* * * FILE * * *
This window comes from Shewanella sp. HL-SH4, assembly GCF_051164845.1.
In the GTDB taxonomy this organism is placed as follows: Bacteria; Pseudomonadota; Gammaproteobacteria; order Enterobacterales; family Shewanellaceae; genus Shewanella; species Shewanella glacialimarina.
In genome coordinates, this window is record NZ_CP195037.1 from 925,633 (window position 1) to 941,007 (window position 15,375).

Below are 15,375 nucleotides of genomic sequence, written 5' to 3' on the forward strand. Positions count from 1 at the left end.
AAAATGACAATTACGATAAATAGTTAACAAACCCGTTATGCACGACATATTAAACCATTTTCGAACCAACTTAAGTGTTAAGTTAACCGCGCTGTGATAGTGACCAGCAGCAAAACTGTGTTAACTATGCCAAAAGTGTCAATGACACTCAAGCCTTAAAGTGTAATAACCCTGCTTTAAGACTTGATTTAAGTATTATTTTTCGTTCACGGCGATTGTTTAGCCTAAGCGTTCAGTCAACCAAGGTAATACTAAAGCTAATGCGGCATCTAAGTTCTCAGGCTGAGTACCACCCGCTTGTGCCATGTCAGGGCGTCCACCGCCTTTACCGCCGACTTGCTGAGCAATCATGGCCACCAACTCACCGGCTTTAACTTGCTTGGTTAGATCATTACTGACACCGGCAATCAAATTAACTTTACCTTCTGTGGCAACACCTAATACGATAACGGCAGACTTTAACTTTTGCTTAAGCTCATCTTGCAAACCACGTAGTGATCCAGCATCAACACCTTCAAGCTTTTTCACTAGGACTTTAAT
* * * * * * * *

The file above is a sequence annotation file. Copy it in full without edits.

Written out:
This window comes from Shewanella sp. HL-SH4, assembly GCF_051164845.1.
In the GTDB taxonomy this organism is placed as follows: Bacteria; Pseudomonadota; Gammaproteobacteria; order Enterobacterales; family Shewanellaceae; genus Shewanella; species Shewanella glacialimarina.
In genome coordinates, this window is record NZ_CP195037.1 from 925,633 (window position 1) to 941,007 (window position 15,375).

Below are 15,375 nucleotides of genomic sequence, written 5' to 3' on the forward strand. Positions count from 1 at the left end.
AAAATGACAATTACGATAAATAGTTAACAAACCCGTTATGCACGACATATTAAACCATTTTCGAACCAACTTAAGTGTTAAGTTAACCGCGCTGTGATAGTGACCAGCAGCAAAACTGTGTTAACTATGCCAAAAGTGTCAATGACACTCAAGCCTTAAAGTGTAATAACCCTGCTTTAAGACTTGATTTAAGTATTATTTTTCGTTCACGGCGATTGTTTAGCCTAAGCGTTCAGTCAACCAAGGTAATACTAAAGCTAATGCGGCATCTAAGTTCTCAGGCTGAGTACCACCCGCTTGTGCCATGTCAGGGCGTCCACCGCCTTTACCGCCGACTTGCTGAGCAATCATGGCCACCAACTCACCGGCTTTAACTTGCTTGGTTAGATCATTACTGACACCGGCAATCAAATTAACTTTACCTTCTGTGGCAACACCTAATACGATAACGGCAGACTTTAACTTTTGCTTAAGCTCATCTTGCAAACCACGTAGTGATCCAGCATCAACACCTTCAAGCTTTTTCACTAGGACTTTAAT